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An Internet access program is a piece of software on a computer or device that handles communications and other protocols required to retrieve or send information to servers connected to the Internet. These programs not only handle the normal protocols that are used by servers for communication, but sometimes also act as an interface between the user’s computer and the hardware required to transmit and receive signals, such as a router or modem. For the most part, an Internet access program simply acts as a bridge between the Internet and the computer, with little functionality of its own outside of routing network traffic. Other programs, such as web browsers, email readers and peer-to-peer clients generally handle specific tasks that can be performed online, such as viewing a web site or reading email.
The most basic type of Internet access program is one that uses a modem to connect to the Internet. A modem is a device that sends and receives signals that modulate and demodulate across standard telephone lines. An Internet access program for a modem can dial the modem, sometimes through a separate set of drivers, and then send and interpret signals to establish a connection through an available protocol such as the point-to-point protocol (PPP). Without some type of Internet access program, a connection could not be established and it would be impossible to use the Internet, even if the modem could be dialed.
A large number of computers connect to the Internet through a digital subscriber line (DSL) or cable modem. Both of these units are pieces of hardware that have internal software and embedded hardware that allow them to use advanced hardware protocols for transmission. The Internet access software used for these devices focuses almost exclusively on just passing information back and forth from the device to the computer, without the need to access the hardware directly.
Another type of Internet access program is actually independent of most hardware, and instead is installed on a computer to allow it to connect and use a specific server online. These are usually programs that are branded to a specific company or Internet service provider (ISP), and they allow a customer to securely use the available servers. The programs are designed as an ISP security feature to prevent users who do not have the correct access program from connecting to the network and using the Internet through it.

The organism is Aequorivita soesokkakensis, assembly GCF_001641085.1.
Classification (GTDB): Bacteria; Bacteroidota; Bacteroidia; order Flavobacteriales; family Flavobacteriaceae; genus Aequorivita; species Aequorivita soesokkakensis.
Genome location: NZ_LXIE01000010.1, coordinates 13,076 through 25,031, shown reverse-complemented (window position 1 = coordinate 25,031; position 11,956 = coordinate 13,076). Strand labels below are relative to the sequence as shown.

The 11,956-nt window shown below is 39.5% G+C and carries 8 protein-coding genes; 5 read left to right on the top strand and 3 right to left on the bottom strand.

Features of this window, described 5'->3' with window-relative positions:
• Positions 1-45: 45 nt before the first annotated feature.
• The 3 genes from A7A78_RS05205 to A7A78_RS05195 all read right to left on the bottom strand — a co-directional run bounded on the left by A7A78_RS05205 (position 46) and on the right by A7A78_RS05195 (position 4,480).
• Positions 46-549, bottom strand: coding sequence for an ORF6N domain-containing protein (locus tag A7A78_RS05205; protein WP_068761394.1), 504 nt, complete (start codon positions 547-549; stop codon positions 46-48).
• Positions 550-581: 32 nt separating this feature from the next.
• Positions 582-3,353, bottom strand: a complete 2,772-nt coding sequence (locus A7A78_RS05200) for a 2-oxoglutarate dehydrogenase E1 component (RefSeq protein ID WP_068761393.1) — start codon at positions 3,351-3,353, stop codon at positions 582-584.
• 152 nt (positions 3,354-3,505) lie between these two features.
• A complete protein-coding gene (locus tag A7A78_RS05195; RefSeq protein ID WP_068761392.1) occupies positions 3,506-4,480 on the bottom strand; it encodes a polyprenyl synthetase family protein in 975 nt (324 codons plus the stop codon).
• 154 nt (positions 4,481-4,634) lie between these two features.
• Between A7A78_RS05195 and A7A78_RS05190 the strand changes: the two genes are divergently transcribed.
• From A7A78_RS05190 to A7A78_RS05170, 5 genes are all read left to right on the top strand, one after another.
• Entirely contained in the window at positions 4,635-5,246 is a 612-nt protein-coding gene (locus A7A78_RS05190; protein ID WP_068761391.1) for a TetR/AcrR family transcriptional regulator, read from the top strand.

An Internet access program also can be software used on a computer or device so the Internet can be used over a wireless network, without the use of an Ethernet cable. These programs are able to detect signals, interpret special hardware protocols such as handshaking, and then interact with the service network. Wireless Internet access programs are much more complex than those designed for wired use, because signals that are transmitted must be captured and isolated from all other signals being wirelessly transmitted in the area.
@Soulfox -- That isn't always the case. A lot of desktop computers still don't have built in wireless connectivity and require the user to go out and buy an adapter that typically plugs into a USB port.
Since that is new hardware, the drivers for it probably won't exist on your computer.
Still, most of those are "plug and play." All that means is that you plug in the adapter, the computer reads it and then installs whatever software and drivers it needs.
The good news about these Internet access programs is that you usually won't have to deal with them at all. Any modern computer should have the correct drivers to handle connecting a computer through a "wired" connect, wireless connection or even a modem (although the old "modem and phone line" connection is becoming increasingly rare).
That is good news because configuring things manually for Internet connectivity can be a real headache.